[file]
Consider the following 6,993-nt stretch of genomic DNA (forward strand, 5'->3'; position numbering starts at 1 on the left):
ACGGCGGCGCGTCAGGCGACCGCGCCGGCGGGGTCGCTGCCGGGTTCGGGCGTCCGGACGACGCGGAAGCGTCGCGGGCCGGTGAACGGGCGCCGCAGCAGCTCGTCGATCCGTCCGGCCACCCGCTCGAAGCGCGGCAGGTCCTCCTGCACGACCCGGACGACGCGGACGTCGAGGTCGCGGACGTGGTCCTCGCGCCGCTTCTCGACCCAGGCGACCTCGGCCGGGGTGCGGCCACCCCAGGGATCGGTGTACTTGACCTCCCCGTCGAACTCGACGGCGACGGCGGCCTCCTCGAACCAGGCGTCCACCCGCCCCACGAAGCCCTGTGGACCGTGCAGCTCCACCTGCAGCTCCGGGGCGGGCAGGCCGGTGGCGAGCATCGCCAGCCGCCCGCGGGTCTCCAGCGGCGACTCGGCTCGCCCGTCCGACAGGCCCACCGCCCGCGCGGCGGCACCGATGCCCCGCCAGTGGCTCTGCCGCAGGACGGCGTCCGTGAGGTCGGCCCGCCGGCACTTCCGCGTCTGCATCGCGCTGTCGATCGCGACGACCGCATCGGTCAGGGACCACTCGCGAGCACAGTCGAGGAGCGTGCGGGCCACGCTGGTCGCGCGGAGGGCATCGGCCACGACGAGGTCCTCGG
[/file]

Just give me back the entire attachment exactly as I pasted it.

Consider the following 6,993-nt stretch of genomic DNA (forward strand, 5'->3'; position numbering starts at 1 on the left):
ACGGCGGCGCGTCAGGCGACCGCGCCGGCGGGGTCGCTGCCGGGTTCGGGCGTCCGGACGACGCGGAAGCGTCGCGGGCCGGTGAACGGGCGCCGCAGCAGCTCGTCGATCCGTCCGGCCACCCGCTCGAAGCGCGGCAGGTCCTCCTGCACGACCCGGACGACGCGGACGTCGAGGTCGCGGACGTGGTCCTCGCGCCGCTTCTCGACCCAGGCGACCTCGGCCGGGGTGCGGCCACCCCAGGGATCGGTGTACTTGACCTCCCCGTCGAACTCGACGGCGACGGCGGCCTCCTCGAACCAGGCGTCCACCCGCCCCACGAAGCCCTGTGGACCGTGCAGCTCCACCTGCAGCTCCGGGGCGGGCAGGCCGGTGGCGAGCATCGCCAGCCGCCCGCGGGTCTCCAGCGGCGACTCGGCTCGCCCGTCCGACAGGCCCACCGCCCGCGCGGCGGCACCGATGCCCCGCCAGTGGCTCTGCCGCAGGACGGCGTCCGTGAGGTCGGCCCGCCGGCACTTCCGCGTCTGCATCGCGCTGTCGATCGCGACGACCGCATCGGTCAGGGACCACTCGCGAGCACAGTCGAGGAGCGTGCGGGCCACGCTGGTCGCGCGGAGGGCATCGGCCACGACGAGGTCCTCGG